# How to Draw a plotly Line Plot in R (Example)

This article provides several examples of line plots using the plotly package in R.

Note: This article was created in collaboration with Kirby White. Kirby is an organizational effectiveness consultant and researcher, who is currently pursuing a Ph.D. at the Seattle Pacific University. You can read more about Kirby here!

## Overview

Line plots (or line charts; curve charts) are one of the most fundamental chart types.

They are typically used to represent changes over time or repeated measurement. Typically, values that are farther left on the plot are earlier in the time series, and values that are plotted higher on the graph have larger values.

At its simplest, a line plot is just a scatterplot that has a line drawn between each dot, so line plots will always have `type = "scatter"` in the plotly code.

## Example Data

To illustrate the primary features of line plots in plotly, weâ€™ll create two synthetic data sets. You may need to install and load the `tidyr` package to transform `df_wide` into `df_long`

```df_wide <- data.frame(date = c("2020-01-01", "2020-04-01", "2020-07-01", "2020-10-01"),
VarA = c(15,20,25,18),
VarB = c(22,24,26,28),
VarC = c(5,10,20,40))

df_long <- df_wide %>% tidyr::pivot_longer(cols = c(VarA, VarB,VarC))```

These data frames have identical information, but are structured differently in order to show examples that work in a variety of settings.

If you have not already done so, install and load the plotly package using this code: `install.packages("plotly")` and `library(plotly)`

## Creating a Line Plot

This code demonstrates how to plot the values of VarA over time:

```plot_ly(
data = df_wide,
x = ~date,
y = ~VarA,
type = "scatter",
mode = "lines"
)```

To add the other variables from the wide data set, we need to render multiple graphs and stack them on top of each other. Weâ€™ll also add the `name` argument so that legend properly labels them:

```plot_ly(
data = df_wide,
x = ~date,
y = ~VarA,
name = "VarA",
type = "scatter",
mode = "lines"
) %>%
add_trace(y = ~VarB, name = "VarB")%>%
add_trace(y = ~VarC, name = "VarC")```

The same graph is easier to create with the long data set, since we can simply map the color to the name column:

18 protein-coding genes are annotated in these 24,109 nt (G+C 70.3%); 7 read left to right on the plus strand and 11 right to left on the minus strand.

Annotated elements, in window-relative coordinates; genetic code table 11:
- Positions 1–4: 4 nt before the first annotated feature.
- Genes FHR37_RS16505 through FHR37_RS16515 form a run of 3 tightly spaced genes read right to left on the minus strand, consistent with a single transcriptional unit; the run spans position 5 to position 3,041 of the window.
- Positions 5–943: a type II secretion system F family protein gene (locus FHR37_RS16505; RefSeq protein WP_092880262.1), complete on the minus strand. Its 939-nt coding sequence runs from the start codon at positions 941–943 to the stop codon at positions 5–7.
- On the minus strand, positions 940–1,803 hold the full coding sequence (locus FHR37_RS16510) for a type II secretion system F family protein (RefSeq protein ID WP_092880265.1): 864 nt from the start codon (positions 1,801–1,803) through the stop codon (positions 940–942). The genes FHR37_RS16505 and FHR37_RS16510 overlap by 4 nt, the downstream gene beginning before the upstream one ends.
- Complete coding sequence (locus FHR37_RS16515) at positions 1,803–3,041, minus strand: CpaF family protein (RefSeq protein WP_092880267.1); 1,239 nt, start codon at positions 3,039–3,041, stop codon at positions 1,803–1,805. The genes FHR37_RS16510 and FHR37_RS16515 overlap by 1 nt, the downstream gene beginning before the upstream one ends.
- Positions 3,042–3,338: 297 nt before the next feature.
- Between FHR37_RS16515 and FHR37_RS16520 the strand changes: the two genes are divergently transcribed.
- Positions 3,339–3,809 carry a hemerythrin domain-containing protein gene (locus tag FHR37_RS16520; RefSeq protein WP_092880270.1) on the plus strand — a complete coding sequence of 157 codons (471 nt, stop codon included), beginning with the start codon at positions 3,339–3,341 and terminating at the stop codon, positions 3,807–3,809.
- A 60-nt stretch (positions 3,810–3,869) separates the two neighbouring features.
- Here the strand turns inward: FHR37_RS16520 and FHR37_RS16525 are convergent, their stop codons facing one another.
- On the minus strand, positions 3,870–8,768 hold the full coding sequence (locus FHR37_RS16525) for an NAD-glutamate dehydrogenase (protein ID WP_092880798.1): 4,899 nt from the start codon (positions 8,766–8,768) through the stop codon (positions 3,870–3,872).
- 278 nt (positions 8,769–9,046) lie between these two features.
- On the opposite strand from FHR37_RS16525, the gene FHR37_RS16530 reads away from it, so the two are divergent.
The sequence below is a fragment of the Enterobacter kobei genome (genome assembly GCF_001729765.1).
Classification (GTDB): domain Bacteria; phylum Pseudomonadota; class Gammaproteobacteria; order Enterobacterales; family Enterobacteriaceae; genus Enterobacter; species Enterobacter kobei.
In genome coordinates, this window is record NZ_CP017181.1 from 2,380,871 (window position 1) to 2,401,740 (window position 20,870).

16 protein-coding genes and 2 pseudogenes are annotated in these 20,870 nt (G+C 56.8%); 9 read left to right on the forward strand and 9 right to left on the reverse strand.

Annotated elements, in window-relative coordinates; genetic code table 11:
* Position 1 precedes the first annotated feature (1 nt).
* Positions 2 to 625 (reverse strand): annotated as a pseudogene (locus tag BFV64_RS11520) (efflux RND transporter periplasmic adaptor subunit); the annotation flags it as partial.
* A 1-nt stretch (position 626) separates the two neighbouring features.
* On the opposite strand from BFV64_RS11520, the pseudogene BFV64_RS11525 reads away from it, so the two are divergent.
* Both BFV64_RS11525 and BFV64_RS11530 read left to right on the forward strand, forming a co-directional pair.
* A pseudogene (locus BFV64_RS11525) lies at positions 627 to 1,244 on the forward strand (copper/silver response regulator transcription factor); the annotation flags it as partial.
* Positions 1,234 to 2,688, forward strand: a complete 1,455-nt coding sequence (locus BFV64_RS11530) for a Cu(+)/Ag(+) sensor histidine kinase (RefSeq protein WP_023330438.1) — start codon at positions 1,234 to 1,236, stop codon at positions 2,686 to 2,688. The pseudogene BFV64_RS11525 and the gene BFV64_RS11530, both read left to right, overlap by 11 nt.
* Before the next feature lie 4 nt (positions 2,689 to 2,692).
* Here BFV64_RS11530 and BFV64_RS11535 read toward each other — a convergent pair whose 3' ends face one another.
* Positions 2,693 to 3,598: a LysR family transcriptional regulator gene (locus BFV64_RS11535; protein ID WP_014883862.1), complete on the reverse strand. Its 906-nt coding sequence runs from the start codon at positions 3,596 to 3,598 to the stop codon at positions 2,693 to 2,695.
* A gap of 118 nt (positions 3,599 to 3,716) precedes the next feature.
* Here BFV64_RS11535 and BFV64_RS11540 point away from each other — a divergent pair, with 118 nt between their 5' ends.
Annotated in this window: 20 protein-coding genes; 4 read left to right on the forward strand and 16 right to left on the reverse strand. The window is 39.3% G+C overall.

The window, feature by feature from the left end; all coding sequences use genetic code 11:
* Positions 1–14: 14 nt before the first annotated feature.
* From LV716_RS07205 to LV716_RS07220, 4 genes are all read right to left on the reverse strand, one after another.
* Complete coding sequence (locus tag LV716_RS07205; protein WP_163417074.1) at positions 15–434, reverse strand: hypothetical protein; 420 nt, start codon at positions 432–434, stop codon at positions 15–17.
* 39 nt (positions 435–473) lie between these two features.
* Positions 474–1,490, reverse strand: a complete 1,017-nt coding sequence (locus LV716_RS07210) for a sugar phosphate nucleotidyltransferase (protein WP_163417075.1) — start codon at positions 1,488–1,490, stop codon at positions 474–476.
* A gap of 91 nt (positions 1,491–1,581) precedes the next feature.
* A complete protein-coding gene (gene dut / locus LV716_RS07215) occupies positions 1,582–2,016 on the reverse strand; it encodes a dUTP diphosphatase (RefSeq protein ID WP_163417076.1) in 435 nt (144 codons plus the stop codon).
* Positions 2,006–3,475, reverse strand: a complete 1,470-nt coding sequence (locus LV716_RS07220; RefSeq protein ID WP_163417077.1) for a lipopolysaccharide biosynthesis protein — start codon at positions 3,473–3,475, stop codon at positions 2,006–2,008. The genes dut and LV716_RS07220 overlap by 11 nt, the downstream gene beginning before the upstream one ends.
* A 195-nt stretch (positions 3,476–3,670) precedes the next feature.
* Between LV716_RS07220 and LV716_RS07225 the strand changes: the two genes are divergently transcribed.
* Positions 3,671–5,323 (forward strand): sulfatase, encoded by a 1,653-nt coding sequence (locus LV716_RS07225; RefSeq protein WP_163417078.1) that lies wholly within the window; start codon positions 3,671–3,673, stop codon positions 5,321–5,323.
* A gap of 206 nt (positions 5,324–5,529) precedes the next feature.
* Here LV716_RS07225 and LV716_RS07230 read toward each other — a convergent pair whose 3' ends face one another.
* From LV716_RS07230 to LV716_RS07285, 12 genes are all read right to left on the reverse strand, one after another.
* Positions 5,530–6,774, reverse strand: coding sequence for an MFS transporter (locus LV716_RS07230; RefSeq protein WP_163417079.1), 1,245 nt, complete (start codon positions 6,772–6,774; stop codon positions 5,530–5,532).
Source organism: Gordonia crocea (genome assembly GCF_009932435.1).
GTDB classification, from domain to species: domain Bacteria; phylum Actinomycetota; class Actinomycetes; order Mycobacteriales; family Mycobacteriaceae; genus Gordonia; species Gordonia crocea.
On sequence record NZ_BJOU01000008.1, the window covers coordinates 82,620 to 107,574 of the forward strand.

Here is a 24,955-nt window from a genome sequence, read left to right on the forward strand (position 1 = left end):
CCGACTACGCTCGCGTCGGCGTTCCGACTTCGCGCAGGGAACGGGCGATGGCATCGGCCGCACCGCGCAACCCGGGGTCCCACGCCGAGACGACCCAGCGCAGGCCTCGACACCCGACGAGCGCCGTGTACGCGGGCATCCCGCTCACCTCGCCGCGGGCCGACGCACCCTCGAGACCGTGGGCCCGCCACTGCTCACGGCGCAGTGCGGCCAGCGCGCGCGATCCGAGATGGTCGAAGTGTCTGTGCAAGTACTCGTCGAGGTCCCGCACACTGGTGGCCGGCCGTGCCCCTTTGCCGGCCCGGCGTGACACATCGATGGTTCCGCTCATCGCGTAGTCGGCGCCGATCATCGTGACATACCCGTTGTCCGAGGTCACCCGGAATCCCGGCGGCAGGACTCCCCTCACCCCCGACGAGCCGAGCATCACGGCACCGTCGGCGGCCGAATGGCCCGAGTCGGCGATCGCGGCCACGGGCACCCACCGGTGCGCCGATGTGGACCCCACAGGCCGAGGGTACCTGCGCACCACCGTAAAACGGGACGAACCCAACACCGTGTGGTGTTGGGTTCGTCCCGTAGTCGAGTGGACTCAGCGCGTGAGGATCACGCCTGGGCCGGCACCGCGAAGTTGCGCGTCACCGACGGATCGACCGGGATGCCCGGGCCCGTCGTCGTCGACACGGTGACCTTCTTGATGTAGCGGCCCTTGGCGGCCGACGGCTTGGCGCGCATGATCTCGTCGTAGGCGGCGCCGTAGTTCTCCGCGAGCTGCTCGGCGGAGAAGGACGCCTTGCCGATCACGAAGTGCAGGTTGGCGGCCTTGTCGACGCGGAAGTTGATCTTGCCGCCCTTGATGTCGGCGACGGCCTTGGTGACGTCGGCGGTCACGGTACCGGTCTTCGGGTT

```plot_ly(
data = df_long,
x = ~date,
y = ~value,
color = ~name,
type = "scatter",
mode = "lines"
)```

Weâ€™ll mostly use `df_long` in this tutorial, since this data structure is easier to work with.

## Line and Marker Options

There are three modes for plotting this information:

• `mode = "lines"` plots the lines, but not the dots
• `mode = "lines+markers"` plots the lines and dots
• `mode = "markers"` plots the dots, but not the lines

Hereâ€™s an example for plotting the lines and markers together:

```plot_ly(
data = df_long,
x = ~date,
y = ~value,
color = ~name,
type = "scatter",
mode = "lines+markers"
)```

## Line Options

You can alter several properties of the lines that are being plotted. In plotly, these options are typically stored in a list and passed to the line argument in this format: `line = list(...)`

Here is an example to increase the width of the lines:

```plot_ly(
data = df_long,
x = ~date,
y = ~value,
color = ~name,
type = "scatter",
mode = "lines+markers",
line = list(width = 4)
)```

We can also make the lines dashed (or dotted):

```plot_ly(
data = df_long,
x = ~date,
y = ~value,
color = ~name,
type = "scatter",
mode = "lines+markers",
line = list(width = 4, dash = "dot")
)```

If you need each line to have different properties, the data structure of `df_wide` makes this easier. Here is an example where the properties are different for each line being plotted:

```plot_ly(
data = df_wide,
x = ~date,
y = ~VarA,
name = "VarA",
type = "scatter",
mode = "lines",
line = list(width = 2,
dash = "solid",
color = "green")) %>%
add_trace(y = ~VarB, name = "VarB", mode = "lines", line = list(width = 4, dash = "dash", color = "gray"))%>%
add_trace(y = ~VarC, name = "VarC", mode = "lines+markers", line = list(dash = "dot", color = "red"))```

## Unified Hover Info

When you have multiple lines plotted on the same graphic, it can sometimes be easier to compare all y-values at each value of x.

We can modify this by introducing the `layout` configurations in plotly, and setting `hovermode = "x unified"`:

```plot_ly(
data = df_long,
x = ~date,
y = ~value,
color = ~name,
type = "scatter",
mode = "lines+markers",
line = list(width = 4, dash = "dot")) %>%
layout(hovermode = "x unified")```

## Video, Further Resources & Summary

Check out this video for a tutorial of building these line plots in plotly:

You can check out these other articles for more detailed examples of these popular charts in plotly: